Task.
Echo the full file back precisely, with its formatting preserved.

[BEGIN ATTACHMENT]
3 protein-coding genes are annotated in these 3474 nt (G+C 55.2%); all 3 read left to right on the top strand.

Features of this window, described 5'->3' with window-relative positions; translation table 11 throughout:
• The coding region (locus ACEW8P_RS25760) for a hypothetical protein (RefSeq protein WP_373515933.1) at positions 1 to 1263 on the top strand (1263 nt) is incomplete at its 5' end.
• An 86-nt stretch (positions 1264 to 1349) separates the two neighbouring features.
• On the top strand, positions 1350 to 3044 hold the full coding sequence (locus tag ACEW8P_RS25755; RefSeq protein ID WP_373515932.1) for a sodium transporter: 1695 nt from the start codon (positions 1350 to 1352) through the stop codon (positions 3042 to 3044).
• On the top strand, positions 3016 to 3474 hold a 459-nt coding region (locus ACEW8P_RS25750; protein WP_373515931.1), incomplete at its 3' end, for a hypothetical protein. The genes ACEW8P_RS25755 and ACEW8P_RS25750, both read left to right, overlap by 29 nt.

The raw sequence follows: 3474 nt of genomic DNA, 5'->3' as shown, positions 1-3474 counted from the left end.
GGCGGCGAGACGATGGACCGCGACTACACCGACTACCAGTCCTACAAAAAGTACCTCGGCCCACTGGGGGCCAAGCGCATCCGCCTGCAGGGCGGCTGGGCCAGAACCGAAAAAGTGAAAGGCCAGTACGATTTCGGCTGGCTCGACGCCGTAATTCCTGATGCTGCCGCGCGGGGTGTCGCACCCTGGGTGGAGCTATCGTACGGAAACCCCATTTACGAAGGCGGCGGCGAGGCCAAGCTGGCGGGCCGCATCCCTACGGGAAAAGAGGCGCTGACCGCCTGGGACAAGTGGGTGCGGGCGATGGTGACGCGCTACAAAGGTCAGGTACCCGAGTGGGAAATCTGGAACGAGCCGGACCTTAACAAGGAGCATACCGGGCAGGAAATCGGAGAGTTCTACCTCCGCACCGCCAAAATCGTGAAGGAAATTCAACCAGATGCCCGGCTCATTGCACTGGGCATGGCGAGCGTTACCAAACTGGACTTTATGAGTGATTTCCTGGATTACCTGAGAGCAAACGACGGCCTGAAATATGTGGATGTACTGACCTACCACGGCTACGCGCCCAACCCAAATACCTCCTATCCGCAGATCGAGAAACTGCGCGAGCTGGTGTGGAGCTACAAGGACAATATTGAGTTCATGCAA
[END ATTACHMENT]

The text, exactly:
3 protein-coding genes are annotated in these 3474 nt (G+C 55.2%); all 3 read left to right on the top strand.

Features of this window, described 5'->3' with window-relative positions; translation table 11 throughout:
• The coding region (locus ACEW8P_RS25760) for a hypothetical protein (RefSeq protein WP_373515933.1) at positions 1 to 1263 on the top strand (1263 nt) is incomplete at its 5' end.
• An 86-nt stretch (positions 1264 to 1349) separates the two neighbouring features.
• On the top strand, positions 1350 to 3044 hold the full coding sequence (locus tag ACEW8P_RS25755; RefSeq protein ID WP_373515932.1) for a sodium transporter: 1695 nt from the start codon (positions 1350 to 1352) through the stop codon (positions 3042 to 3044).
• On the top strand, positions 3016 to 3474 hold a 459-nt coding region (locus ACEW8P_RS25750; protein WP_373515931.1), incomplete at its 3' end, for a hypothetical protein. The genes ACEW8P_RS25755 and ACEW8P_RS25750, both read left to right, overlap by 29 nt.

The raw sequence follows: 3474 nt of genomic DNA, 5'->3' as shown, positions 1-3474 counted from the left end.
GGCGGCGAGACGATGGACCGCGACTACACCGACTACCAGTCCTACAAAAAGTACCTCGGCCCACTGGGGGCCAAGCGCATCCGCCTGCAGGGCGGCTGGGCCAGAACCGAAAAAGTGAAAGGCCAGTACGATTTCGGCTGGCTCGACGCCGTAATTCCTGATGCTGCCGCGCGGGGTGTCGCACCCTGGGTGGAGCTATCGTACGGAAACCCCATTTACGAAGGCGGCGGCGAGGCCAAGCTGGCGGGCCGCATCCCTACGGGAAAAGAGGCGCTGACCGCCTGGGACAAGTGGGTGCGGGCGATGGTGACGCGCTACAAAGGTCAGGTACCCGAGTGGGAAATCTGGAACGAGCCGGACCTTAACAAGGAGCATACCGGGCAGGAAATCGGAGAGTTCTACCTCCGCACCGCCAAAATCGTGAAGGAAATTCAACCAGATGCCCGGCTCATTGCACTGGGCATGGCGAGCGTTACCAAACTGGACTTTATGAGTGATTTCCTGGATTACCTGAGAGCAAACGACGGCCTGAAATATGTGGATGTACTGACCTACCACGGCTACGCGCCCAACCCAAATACCTCCTATCCGCAGATCGAGAAACTGCGCGAGCTGGTGTGGAGCTACAAGGACAATATTGAGTTCATGCAA